This anti-poverty week, as in past years, we’ll see politicians from the major parties attending charity fundraisers and having their photographs taken at soup kitchens, conveniently forgetting, it seems, that it was their policies that led to the poverty crisis many people are currently experiencing.
The lack of affordable housing underpins much of the poverty in our community. It’s as simple as that.
Sydney is facing a severe housing affordability crisis. Many families and individuals struggle to afford housing that is suitable, safe and secure, in areas close to their work and social contacts. Many others are struggling to find any affordable or suitable housing anywhere.
Labor left a disgraceful $300 million backlog in public housing maintenance and sold up to 1000 homes per year to address the lack of investment in public housing. The Liberal government is now selling hundreds of millions of dollars of public housing and the repairs backlog has hardly changed.
The effects on vulnerable people in our community have been devastating. Inadequate housing is the root cause of poverty in much of NSW.
Worst record in Australia
I regularly see homeless people who have been on waiting lists for years desperately seeking accommodation. In NSW there are over 100,000 waiting for public housing in NSW, the longest waiting list of all states in Australia.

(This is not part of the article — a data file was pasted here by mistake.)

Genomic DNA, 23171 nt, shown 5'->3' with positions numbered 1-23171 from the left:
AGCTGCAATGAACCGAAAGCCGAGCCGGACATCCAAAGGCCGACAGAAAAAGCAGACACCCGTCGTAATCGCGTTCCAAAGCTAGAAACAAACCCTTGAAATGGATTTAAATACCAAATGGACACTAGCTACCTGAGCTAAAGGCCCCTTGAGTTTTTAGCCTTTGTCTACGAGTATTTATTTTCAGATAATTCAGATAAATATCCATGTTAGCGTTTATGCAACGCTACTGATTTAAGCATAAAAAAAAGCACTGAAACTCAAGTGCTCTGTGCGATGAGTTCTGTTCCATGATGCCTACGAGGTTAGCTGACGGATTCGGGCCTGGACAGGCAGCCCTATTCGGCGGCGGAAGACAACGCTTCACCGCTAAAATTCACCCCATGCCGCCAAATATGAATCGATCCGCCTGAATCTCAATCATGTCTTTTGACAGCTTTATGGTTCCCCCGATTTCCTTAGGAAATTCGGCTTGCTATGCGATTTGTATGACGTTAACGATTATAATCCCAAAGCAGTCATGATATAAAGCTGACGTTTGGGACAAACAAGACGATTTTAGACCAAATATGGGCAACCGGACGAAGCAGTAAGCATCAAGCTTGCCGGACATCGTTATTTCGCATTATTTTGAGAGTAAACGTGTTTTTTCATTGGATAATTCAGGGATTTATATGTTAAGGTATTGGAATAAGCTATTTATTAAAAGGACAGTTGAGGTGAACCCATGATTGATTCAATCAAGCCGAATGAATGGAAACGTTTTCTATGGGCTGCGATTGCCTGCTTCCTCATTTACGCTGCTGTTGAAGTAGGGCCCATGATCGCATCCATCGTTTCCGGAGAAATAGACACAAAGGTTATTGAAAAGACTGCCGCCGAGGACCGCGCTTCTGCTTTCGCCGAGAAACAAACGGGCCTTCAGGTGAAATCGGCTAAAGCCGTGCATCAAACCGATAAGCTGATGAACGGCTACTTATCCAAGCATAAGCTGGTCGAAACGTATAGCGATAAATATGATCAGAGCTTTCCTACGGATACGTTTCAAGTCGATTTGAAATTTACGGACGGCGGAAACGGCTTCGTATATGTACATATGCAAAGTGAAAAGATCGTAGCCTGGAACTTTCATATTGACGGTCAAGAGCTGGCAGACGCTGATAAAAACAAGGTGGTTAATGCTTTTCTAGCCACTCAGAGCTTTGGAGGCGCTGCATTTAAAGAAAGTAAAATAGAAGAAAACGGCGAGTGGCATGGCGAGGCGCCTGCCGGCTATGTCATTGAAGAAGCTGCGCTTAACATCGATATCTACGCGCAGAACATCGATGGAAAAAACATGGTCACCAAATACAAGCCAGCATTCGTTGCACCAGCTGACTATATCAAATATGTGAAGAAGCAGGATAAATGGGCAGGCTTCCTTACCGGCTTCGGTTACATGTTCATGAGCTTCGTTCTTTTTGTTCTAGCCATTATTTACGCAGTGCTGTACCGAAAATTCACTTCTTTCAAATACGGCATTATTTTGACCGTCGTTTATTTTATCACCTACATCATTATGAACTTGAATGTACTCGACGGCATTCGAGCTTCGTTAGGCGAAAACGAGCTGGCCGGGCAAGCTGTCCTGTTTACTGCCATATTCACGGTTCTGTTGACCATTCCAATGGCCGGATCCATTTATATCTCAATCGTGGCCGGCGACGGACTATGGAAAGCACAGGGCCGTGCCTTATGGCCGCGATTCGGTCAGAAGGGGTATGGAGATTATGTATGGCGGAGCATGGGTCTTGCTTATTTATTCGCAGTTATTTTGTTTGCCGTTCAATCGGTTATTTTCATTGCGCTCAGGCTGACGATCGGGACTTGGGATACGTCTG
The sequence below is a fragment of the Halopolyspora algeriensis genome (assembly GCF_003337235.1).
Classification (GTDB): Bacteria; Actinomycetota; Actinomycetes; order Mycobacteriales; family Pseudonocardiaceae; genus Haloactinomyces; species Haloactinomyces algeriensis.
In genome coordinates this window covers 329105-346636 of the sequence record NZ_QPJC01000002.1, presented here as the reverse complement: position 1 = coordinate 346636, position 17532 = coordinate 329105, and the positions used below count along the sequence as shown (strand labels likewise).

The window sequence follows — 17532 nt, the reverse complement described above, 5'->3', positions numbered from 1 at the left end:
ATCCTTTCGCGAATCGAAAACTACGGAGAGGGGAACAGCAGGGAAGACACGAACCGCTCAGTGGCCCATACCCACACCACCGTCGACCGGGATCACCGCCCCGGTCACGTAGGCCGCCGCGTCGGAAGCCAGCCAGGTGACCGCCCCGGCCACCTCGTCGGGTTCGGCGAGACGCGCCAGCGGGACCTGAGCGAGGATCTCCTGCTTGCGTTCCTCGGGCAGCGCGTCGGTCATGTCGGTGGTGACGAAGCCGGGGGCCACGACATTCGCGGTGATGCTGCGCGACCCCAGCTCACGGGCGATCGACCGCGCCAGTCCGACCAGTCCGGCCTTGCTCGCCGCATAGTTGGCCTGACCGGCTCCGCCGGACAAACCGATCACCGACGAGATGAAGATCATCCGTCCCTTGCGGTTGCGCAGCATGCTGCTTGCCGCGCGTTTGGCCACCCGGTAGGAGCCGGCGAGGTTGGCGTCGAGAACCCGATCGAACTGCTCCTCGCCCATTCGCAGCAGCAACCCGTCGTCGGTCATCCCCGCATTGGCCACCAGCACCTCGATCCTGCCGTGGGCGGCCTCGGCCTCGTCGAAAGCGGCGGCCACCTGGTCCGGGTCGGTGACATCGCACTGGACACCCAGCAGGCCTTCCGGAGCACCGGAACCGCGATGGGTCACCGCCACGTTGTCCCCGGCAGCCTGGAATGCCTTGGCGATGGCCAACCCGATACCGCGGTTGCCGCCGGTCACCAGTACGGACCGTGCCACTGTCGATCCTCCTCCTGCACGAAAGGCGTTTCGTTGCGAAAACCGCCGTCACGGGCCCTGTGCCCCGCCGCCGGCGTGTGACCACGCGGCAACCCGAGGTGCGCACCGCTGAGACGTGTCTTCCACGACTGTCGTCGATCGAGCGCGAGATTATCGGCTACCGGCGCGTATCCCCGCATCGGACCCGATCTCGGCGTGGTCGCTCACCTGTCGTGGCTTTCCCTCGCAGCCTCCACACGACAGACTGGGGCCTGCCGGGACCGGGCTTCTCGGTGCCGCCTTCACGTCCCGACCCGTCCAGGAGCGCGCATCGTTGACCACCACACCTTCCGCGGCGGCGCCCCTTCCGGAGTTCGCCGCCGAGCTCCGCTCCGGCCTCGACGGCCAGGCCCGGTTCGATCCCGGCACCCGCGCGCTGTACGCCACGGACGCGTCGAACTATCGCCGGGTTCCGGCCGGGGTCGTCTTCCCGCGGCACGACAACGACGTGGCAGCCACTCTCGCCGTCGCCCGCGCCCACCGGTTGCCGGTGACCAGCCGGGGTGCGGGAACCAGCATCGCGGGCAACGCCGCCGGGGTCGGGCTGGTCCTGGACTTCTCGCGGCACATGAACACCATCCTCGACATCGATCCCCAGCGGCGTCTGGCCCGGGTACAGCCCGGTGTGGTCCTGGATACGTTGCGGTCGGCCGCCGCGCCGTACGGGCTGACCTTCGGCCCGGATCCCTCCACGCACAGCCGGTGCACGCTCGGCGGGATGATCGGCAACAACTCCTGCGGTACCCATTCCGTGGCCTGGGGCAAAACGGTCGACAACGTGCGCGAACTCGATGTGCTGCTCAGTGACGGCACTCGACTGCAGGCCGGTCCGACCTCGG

If most people could see the state of these properties they would be absolutely disgusted and appalled. This huge maintenance backlog, and the currently shambolic maintenance programs for public housing, means demolition by neglect for assets owned by the people of NSW.
It’s distressing to hear about and completely unacceptable that in a one of the richest cities in the world, we have people living in poverty of this kind.
My office receives dozens of calls each week – sometimes each day – from public housing tenants who are being forced to live in almost Dickensian housing conditions. I regularly speak to people who are living with appalling damp, collapsed roofs, rat infestations, flooding, mould and holes in their ceilings.
The most vulnerable people in our society – the elderly and people living with disabilities – have been let down by successive governments to the point where they are living in miserable conditions in homes that are quite literally falling down.
Underfunding basic maintenance only leads to greater future costs as small problems grow into significant structural faults. This backlog is financially irresponsible and places huge pressure on tenants.
The maintenance program is a shambles. It's underfunded and disorganised.
Time for action
I call on the Baird government to protect these important assets and invest in basic maintenance to prevent escalating costs and to support tenants who are living in unacceptable conditions.